KNIPHOF, JOHANN HIERONYMUS. Botanica in originali seu herbarium vivum [edited by Johann Gottfried Trampe]. Halle an der Saale: J. G. Trampe, 1759-64.
12 centuries in 4 vols., 371 x 235 mm., contemporary German calf gilt, rebacked preserving original backstrips, corners restored, edges gilt and gauffred at head and tail of spines, some chipping to board edges, lacking the general index printed in 1767, some offsetting and showthrough throughout, index leaves to centuries 3 and 4 inlaid, plate 656 mounted, plate 631 with traces of paper adhered from facing page, short marginal tears to plates 501 and 909, small library ink stamps on all plates, plates numbered in modern pencil.
MOST COMPLETE EDITION, LARGE-PAPER ISSUE, Centuries I-V from the second issue (reprinted on larger paper for new subscribers), the remaining Centuries from the first issue, 12 letterpress titles surrounded by hand-colored and color-printed nature-printed borders of flowers, leaves and plants (title to Century VI also with butterflies), each century with index leaf or leaves (14 leaves in all), this copy without the general index dated 1767 called for by Pritzel, 2-leaf dedication to Frederic V, King of Denmark, bound in at front, 20 pp. preliminary text (in Centuries I, VI and VII), woodcut head- and tail-pieces, 1200 plates of nature-printed plants, color-printed, most with added hand-coloring, each with letterpress caption cross-referencing Linnaeus, Species plantarum and C. G. Ludwig, Definitiones generum plantarum, plates 534 and 537 with pasted down letterpress correction slips, the plants arranged alphabetically within each century.
ONE OF THE EARLIEST AND MOST BEAUTIFUL BOTANICAL WORKS WITH NATURE-PRINTED ILLUSTRATIONS AND ONE OF THE FIRST BOTANICAL PLATE BOOKS TO CITE LINNAEUS'S Species plantarum (1753), and to use the Linnaean binomials. Kniphof's first experimental work of nature-printing appeared in 1733, and various partial issues and editions appeared in the following years. The Hunt collection (534) contains a variant preliminary issue of the plates of this edition with title-page and captions in manuscript, dated 1748-51. Of this final and most complete edition, Ernst Fischer recorded only 17 copies, some with uncolored plates and some imperfect, including only 2 complete copies of the large-paper issue. Not only does this edition omit plants that appeared in previous issues (cf. Hunt) and include others not previously illustrated, but copies differ among themselves, since only a few impressions could be taken from each plant. In this copy, the titles of Centuries I-V and X are printed from the same setting of type, dated 1763, with the part numbers either reset or (in part IV) supplied in manuscript. The titles of the remaining centuries are dated as follows: Century VI, 1759, VII, 1760, VIII, 1761, IX, 1762, XI, 1764, XII, 1764 (the last two from the same setting of type with only the part numbers modified).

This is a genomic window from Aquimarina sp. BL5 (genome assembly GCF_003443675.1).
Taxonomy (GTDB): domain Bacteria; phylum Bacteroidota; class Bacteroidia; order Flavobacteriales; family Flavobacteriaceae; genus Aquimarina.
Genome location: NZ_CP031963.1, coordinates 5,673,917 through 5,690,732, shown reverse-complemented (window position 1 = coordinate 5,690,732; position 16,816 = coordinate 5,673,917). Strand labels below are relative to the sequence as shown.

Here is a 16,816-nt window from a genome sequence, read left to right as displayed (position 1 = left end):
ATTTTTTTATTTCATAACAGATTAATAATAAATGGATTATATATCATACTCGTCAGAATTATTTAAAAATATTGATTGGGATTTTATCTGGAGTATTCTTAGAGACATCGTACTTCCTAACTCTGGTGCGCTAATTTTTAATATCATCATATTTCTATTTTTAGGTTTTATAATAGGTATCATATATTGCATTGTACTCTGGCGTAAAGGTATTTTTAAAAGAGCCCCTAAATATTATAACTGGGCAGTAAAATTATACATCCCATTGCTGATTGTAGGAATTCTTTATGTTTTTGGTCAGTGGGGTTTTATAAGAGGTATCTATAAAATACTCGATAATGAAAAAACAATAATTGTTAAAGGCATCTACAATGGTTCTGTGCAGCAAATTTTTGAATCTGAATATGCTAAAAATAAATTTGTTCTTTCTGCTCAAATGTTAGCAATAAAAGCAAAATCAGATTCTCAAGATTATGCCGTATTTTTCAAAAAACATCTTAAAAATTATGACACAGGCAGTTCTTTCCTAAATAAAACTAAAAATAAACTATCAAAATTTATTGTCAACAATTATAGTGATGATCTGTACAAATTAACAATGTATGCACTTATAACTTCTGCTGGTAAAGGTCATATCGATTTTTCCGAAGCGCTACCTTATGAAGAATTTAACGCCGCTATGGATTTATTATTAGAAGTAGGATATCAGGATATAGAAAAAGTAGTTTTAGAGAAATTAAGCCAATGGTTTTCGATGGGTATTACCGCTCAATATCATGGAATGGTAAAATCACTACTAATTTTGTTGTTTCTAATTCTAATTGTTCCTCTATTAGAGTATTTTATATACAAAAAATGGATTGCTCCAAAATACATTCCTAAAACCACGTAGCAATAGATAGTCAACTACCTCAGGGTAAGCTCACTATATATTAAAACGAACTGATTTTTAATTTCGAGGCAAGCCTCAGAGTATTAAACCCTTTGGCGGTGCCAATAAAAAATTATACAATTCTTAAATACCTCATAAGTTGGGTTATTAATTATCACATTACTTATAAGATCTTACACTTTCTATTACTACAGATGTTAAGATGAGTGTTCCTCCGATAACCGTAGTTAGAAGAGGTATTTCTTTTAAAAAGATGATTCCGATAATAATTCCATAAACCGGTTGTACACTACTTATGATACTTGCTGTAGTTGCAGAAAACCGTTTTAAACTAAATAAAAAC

Kniphof (1704-63), professor of medicine at the University of Erfurt from 1737, became professor of anatomy, surgery and botany from 1745. The earliest experiments in "self-printing" or nature-printing, consisting of smoke-blackening dried specimens of plants and imprinting their soot-laden image manually between two sheets of paper, are thought to date to the 15th century. Kniphof cites the experiments in 1707 of a Mr. Hessel in America, which were introduced in Europe and improved upon by D. Bruckmann in around 1730. Kniphof's innovation, developed in conjunction with his first printer Johann Michael Funcke, was to take the process a step further, through the use of printer's ink instead of lampblack, and a flat printing press. He was also apparently the first to introduce "'a new feature.... that of colouring the impressions by hand according to Nature, a proceeding which though certainly contributing to the beauty and fidelity of the effect, yet had the disadvantage of frequently rendering indistinct... the tender structure and finer veins and fibres'" (Blunt and Stearn, p. 156, citing H. Bradbury, Nature Printing, 1856). In fact, however, most of the coloring of Kniphof's illustrations was produced by variously colored printing inks (largely shades of green), hand-coloring being principally reserved for the flowering portions of the plants.
Ernst Fischer, "Zweihundert Jahre Naturselbstdruck", Gutenberg-Jahrbuch 1933, pp. 186-213; Dunthorne 170; Nissen BBI 1076; Pritzel 4752; Stafleu & Cowan TL2 3763.
Provenance: The Massachusetts Horticultural Society, bookplates and library inkstamps on plates (sale, Sotheby's New York, 1 October 1980, lot 58, $17,500) -- Robert de Belder (sale, Sotheby's London, 28 April 1987, lot 193). (4)